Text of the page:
There are many industrial applications where speed control of an AC motor is crucial. For example, precise control of conveyors, hoists, and elevators is critical to their functioning and safe operation. It has long been known that an expedient means of speed control for an AC motor is an adjustable frequency voltage source. Adjustable speed motor drives are employed to generate an appropriate voltage source for an associated AC motor. Generally speaking, an adjustable frequency voltage source is obtained by rectifying the signal from a three-phase AC source to produce a DC signal, and then passing that same DC signal through an inverter. The inverter then converts the DC signal back to a three-phase AC signal having the desired electrical characteristics. Typically, switch-mode DC-to-AC inverters are utilized where the objective is to produce a sinusoidal AC output whose electrical characteristics of both magnitude, and frequency, can be controlled. Such switch-mode DC-to-AC inverters are well known in the art.

The recent availability of high voltage, high current Insulated Gate Bi-Polar Transistors (IGBTs) has led to the wide spread use of IGBTs as the principal switching element in switch-mode DC-to-AC inverters. Presently, nearly all of the manufacturers of AC-to-DC power conversion circuits have developed, or are currently developing, products which utilize these relatively new transistors. One of the principal reasons for the wide-spread use of these transistors is their extremely fast switching times which result in very low device transition losses and, therefore, highly efficient circuits.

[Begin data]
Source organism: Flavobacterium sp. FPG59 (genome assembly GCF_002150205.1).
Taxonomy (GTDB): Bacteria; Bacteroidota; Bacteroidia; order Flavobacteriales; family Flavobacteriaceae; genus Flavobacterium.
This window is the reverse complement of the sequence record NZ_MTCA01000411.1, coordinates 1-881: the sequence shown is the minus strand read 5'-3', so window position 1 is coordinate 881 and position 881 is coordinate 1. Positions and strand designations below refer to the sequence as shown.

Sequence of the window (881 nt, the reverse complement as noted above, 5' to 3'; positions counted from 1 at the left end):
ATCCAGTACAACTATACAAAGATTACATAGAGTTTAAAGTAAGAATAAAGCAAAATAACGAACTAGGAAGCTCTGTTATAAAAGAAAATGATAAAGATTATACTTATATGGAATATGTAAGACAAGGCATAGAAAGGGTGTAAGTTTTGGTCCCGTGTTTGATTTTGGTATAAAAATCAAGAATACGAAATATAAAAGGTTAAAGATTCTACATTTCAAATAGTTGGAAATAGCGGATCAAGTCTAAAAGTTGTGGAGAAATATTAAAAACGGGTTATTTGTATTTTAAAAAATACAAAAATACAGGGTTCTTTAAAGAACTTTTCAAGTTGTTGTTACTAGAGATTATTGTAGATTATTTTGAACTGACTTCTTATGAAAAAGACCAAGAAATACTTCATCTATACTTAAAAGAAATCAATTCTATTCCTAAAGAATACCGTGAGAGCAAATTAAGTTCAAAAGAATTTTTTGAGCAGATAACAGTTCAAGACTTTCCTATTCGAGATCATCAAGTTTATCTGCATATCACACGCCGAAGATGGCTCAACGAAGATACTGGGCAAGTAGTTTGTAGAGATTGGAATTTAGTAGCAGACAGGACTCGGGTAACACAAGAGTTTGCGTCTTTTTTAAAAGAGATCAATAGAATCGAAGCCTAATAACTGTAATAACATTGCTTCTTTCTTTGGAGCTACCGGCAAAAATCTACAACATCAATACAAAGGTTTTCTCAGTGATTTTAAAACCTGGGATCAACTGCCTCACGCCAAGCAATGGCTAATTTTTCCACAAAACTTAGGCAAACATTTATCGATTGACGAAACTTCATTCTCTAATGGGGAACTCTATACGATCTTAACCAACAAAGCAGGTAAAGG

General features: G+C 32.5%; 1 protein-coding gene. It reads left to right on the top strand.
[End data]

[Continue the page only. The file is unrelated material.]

Adjustable speed motor drives employing IGBT inverters generate a useful, fundamental voltage and frequency (typically 0 to 460 volts and 0 to 60 hertz for a 480 volt system) by employing a modulation technique known as "Pulse Width Modulation." In this technique, the inverter circuit switches rapidly, producing a carrier having a useful, fundamental voltage and frequency, in a manner similar to amplitude and frequency modulation as employed, for example, in radio, where useful information, music and voice, is transmitted to a radio receiver at some assigned radio frequency. As a general matter, the carrier or switching frequency used for IGBT-based, adjustable-speed motor drives is between 3 and 5 kilohertz.